|Washington Square Park, facing west|
Vernon Duke (1903-1969), né Vladimir Dukelsy, wrote the music and lyrics for "Autumn in New York," the jazz standard that originated in the 1934 Broadway musical Thumbs Up!. The lyrics tie the sight of autumn in New York with a wistful sense of home in the big city, "the promise of new love," and a grateful acceptance for the ways things are, even when mingled with pain. No wonder Frank Sinatra, Sarah Vaughan, Billy Holiday, Johnny Mathis, Barbra Streisand, Ella Fitzgerald, Mel Tormé, and a hundred of other crooners wanted to record such a song. The notes themselves were enough for the likes of Charlie Parker and the Modern Jazz Quartet.
|Washington Square Park, looking south. The new World Trade Center in the distance.|
|Washington Square North. The building in the middle was Edward Hopper's home and studio.|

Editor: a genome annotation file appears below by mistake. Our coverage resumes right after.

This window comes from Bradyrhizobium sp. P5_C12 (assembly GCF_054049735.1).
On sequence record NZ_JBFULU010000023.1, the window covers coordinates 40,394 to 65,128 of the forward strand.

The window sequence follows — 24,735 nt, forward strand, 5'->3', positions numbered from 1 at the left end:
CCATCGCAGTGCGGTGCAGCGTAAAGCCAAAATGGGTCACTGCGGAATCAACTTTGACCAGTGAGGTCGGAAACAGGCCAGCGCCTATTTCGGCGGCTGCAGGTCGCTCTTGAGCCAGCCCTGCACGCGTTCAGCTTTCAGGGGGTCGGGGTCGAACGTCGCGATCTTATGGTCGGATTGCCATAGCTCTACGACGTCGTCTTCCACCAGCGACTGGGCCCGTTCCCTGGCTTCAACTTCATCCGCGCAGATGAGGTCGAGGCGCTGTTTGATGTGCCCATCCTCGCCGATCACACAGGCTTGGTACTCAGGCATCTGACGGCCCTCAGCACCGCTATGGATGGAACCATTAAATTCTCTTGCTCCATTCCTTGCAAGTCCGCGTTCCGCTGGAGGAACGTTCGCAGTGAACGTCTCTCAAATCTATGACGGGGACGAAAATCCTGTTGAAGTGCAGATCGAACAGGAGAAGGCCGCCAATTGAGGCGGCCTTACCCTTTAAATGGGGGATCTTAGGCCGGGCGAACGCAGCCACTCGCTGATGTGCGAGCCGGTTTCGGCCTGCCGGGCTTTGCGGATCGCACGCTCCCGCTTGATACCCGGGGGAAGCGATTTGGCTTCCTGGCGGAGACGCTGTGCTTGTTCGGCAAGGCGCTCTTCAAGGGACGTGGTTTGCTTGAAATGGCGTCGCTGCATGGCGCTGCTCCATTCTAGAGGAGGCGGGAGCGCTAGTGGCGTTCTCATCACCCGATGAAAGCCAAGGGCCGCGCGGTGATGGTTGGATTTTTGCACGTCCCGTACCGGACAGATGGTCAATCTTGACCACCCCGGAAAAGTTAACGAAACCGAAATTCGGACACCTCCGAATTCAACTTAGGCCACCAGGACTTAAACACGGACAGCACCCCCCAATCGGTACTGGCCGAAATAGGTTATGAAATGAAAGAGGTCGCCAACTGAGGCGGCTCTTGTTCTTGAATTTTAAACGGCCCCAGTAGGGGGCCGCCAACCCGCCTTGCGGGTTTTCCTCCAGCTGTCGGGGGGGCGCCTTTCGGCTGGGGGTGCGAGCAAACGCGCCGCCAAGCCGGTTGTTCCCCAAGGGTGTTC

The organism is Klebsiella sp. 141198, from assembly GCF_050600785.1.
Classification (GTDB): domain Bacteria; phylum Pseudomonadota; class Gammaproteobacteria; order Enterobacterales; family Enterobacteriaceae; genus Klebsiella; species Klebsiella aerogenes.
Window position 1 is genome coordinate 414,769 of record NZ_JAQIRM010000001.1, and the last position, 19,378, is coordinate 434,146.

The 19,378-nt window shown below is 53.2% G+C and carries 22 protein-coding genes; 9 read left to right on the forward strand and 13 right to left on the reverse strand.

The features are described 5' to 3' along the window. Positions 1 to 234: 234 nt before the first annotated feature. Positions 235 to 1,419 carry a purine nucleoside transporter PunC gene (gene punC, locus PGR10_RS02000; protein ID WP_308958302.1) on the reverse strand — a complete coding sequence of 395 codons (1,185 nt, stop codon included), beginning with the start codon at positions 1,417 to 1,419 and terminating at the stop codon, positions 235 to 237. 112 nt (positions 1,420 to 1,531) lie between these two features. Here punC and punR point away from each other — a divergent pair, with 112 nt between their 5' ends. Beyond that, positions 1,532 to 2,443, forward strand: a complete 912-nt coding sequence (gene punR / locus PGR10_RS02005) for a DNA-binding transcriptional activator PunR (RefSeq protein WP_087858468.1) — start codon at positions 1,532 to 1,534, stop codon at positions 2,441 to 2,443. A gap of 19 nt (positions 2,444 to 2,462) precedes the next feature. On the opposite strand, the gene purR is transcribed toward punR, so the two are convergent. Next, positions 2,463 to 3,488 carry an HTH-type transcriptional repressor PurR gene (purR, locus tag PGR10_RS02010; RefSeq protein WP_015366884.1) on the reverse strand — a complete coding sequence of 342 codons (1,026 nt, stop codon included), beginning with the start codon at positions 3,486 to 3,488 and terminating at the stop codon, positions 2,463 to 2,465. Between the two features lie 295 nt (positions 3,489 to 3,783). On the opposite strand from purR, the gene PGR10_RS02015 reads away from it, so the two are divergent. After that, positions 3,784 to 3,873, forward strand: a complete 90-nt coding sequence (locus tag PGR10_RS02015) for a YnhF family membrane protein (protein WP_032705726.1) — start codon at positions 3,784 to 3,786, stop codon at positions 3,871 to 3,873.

Billie Holiday, the first to record "Autumn in New York," completely mastered the balanced tone and sentiment of the song. In this recording, Oscar Peterson is glittering on the piano.
|Washington Square Park, north side of park.|
|Washington Square Arch. The Empire State Building can be seen through the arch.|
OK. Ella Fitzgerald can pull it off, too, with her voice like smoky maple syrup. And she's got Louis with her.
Let's take it out on their version.
"It's good to live it again." Isn't it?
|Washington Square Park, east side.|
Images of Washington Square Park from Sunday morning, November 13, 2011.